EU prepares for increased threat of virus variants – is it enough?
Thursday, 18 February 2021
The European Commission announced on Wednesday new measures to prepare Europe for the increased threat of coronavirus variants.
The new European bio-defence preparedness plan against COVID-19 variants, called “HERA Incubator”, will work with researchers, biotech companies, manufacturers and public authorities in the EU and globally to detect new variants, provide incentives to develop new and adapted vaccines, speed up the approval process for these vaccines, and ensure scaling up of manufacturing capacities.
“HERA” stands for the European Health Emergency Preparedness and Response Authority. It will take some time until the new agency will be established. The preparatory actions on new variants will start off immediately but not date is set for when the agency will become operational. The Commission will make a legislative proposal for the agency only towards the end of the year.
“Our priority is to ensure that all Europeans have access to safe and effective COVID-19 vaccines as soon as possible,” said Commisison President, Ursula von der Leyen, at a press conference presenting the new actions (17 February).
“At the same time, new variants of the virus are emerging fast and we must adapt our response even faster. To stay ahead of the curve, we are launching today the HERA Incubator. It brings together science, industry and public authorities, and pulls all available resources to enable us to respond to this challenge.”
The “HERA incubator” will also serve as a blueprint for the EU’s long‑term preparedness for health emergencies.
Key actions include measures to boost preparedness, develop vaccines for the variants and increase industrial production. One priority is to develop specialised tests for new variants, and to support genomic sequencing in Member States with at least €75 million in EU funding.
The aim is to reach the target of of 5% of genome sequencing of positive tests to help identify variants, monitor their spread in populations, and screen their impact on transmissibility.
The Commission will also launch the VACCELERATE COVID-19 clinical trial network, bringing together 16 EU Member States and five associated countries including Switzerland and Israel to exchange data and progressively also include children and young adults as participants in clinical trials.
Another priority is to speed up regulatory approval of adapted vaccines. Based on the annual influenza vaccine model, the EU will provide accelerated approval for adapted COVID-19 vaccines by adapting the regulatory framework, such as amending the regulatory procedure to enable the approval of an adapted vaccine with a smaller set of additional data submitted to EMA on a rolling basis.
Third but not the least, the Commission intends to ramp up production of COVID-19 vaccines by updating or concluding new Advance Purchase Agreements to support the development of new and adapted vaccines through EU funding. EU will also consider sources from outside the EU if needed, provided they meet the EU safety requirements.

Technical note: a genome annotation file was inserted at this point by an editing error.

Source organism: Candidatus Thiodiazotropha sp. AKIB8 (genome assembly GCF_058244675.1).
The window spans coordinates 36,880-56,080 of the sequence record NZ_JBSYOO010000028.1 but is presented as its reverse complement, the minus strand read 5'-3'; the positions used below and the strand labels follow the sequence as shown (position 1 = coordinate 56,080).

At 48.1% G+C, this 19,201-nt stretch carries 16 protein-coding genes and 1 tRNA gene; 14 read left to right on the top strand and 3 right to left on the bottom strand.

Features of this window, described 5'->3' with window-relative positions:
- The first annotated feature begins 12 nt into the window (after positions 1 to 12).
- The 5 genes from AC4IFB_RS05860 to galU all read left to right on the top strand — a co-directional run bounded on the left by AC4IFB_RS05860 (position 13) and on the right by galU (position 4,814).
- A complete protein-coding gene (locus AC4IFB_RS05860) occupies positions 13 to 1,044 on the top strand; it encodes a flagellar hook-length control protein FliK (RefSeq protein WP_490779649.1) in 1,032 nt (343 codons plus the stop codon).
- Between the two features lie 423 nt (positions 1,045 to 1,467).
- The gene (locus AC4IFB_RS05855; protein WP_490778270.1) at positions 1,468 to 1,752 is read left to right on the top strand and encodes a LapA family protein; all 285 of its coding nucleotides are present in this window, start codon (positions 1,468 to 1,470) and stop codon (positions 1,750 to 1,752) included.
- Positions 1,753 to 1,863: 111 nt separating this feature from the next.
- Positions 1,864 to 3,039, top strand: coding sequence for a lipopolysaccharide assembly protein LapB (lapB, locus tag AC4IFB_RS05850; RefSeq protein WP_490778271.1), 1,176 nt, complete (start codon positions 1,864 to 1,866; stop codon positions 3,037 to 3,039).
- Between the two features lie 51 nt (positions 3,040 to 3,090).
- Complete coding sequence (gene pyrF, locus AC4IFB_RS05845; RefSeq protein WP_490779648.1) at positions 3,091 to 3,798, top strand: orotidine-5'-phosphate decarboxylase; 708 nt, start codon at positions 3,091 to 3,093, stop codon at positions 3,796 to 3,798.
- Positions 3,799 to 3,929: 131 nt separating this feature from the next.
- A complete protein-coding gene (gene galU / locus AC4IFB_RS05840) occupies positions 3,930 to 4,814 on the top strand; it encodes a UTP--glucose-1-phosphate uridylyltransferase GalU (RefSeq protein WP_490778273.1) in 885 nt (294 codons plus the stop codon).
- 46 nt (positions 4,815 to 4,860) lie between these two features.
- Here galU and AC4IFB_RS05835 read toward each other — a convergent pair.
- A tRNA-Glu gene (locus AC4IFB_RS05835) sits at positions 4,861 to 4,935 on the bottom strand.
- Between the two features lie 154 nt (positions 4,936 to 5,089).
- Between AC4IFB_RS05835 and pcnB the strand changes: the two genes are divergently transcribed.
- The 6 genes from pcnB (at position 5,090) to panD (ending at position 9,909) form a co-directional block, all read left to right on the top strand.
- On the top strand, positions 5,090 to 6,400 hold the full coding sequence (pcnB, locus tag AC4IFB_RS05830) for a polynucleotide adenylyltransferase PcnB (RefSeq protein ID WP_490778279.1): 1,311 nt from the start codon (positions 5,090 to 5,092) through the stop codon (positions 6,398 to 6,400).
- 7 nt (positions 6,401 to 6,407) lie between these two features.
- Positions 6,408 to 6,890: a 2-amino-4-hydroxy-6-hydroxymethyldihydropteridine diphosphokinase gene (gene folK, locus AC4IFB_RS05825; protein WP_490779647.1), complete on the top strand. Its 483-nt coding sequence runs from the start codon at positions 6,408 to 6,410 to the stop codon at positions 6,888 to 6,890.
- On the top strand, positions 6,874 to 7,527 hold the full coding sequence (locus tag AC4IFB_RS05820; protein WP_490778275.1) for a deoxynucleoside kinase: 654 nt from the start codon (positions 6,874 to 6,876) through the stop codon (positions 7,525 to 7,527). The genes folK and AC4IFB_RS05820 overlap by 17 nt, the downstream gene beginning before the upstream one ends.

The Commission is proud of the EU Vaccine Strategy which secured access to 2.6 billion vaccine doses as part of the broadest global portfolio of safe and secure COVID-19 vaccines. After teething problems, the vaccination process in the member states is progressing, according to the Commission president.
“Less than a year since the virus appeared for the first time in Europe, vaccination has started across all Member States. This is a remarkable achievement of European and global advanced research and vaccine development, condensing what usually takes 5-10 years in just over 10 months.”
She added that to her knowledge no member state had concluded any bilateral contracts with vaccine producers and there was not need for it with the volume that the Commission has ordered. She issued a warning against buying vaccines on the black market.
At the same time, there are challenges to scale-up industrial vaccine production to keep pace. In order to boost production capacity in Europe, a much closer, more integrated and more strategic public-private cooperation with industry is needed. The Commission has set-up a Task Force for Industrial Scale-up of COVID-19 vaccines to detect and help respond to issues in real-time.
The goal set by the Commission is to vaccinate 70 % of the adult population in all member states by summer but that might be a moving target considering the emergence of new variants and the uncertainty about the duration of the protection against COVID-19. To achieve group immunity a majority of the whole population, including children, needs to be vaccinated.
According to several Belgian experts, reaching the target set by Belgium’s federal government to vaccinate at least 70% of the population will not be enough to get the coronavirus under control. Many of the experts are advocating for a vaccination rate of 80% or even 90%. President von der Leyen did not take any questions about this issue at the press conference.